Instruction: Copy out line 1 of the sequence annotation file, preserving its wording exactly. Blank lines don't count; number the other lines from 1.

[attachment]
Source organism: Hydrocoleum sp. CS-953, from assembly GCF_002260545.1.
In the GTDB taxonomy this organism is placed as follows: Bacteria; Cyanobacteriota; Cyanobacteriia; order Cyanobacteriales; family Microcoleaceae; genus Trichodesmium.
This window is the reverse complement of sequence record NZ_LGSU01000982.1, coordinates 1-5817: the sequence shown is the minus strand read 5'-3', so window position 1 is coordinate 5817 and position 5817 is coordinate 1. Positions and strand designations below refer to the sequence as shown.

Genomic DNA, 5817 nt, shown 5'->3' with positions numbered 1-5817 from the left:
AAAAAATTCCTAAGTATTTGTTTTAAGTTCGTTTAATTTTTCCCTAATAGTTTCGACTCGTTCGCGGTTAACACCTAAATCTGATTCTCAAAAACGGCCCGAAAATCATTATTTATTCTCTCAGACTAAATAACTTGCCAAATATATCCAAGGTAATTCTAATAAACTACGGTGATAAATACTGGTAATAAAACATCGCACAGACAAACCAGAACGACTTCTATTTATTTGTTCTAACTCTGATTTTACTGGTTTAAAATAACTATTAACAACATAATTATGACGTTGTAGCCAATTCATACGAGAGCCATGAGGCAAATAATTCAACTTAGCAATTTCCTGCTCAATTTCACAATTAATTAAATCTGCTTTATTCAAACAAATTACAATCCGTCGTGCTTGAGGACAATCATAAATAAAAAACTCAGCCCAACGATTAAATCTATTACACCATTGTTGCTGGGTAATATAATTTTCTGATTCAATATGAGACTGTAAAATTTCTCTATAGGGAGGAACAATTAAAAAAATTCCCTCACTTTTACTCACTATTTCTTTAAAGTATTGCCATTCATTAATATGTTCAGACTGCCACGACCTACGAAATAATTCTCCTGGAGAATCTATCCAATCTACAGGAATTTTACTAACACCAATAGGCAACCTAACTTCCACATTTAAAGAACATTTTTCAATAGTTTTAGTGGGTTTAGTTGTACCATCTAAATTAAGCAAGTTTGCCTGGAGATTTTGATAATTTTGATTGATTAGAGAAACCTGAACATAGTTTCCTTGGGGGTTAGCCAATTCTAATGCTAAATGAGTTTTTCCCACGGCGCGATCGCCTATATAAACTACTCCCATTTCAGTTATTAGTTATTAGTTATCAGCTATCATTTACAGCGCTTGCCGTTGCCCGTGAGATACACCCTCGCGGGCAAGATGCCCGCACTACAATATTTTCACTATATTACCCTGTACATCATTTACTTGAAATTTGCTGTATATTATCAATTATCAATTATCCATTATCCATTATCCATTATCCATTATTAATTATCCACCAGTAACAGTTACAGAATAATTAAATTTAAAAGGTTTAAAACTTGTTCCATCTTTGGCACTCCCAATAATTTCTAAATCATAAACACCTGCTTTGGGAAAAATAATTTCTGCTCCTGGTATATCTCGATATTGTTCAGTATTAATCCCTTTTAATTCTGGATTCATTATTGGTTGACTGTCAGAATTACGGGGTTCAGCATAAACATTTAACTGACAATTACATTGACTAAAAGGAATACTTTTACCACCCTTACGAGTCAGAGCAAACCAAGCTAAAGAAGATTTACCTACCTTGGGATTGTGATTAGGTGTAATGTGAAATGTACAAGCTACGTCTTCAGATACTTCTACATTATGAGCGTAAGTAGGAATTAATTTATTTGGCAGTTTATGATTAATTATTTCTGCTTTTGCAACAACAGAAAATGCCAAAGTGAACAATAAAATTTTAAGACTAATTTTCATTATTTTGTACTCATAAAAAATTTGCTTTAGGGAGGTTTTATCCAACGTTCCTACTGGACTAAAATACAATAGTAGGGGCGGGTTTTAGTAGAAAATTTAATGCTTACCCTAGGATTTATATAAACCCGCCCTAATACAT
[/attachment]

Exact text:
Source organism: Hydrocoleum sp. CS-953, from assembly GCF_002260545.1.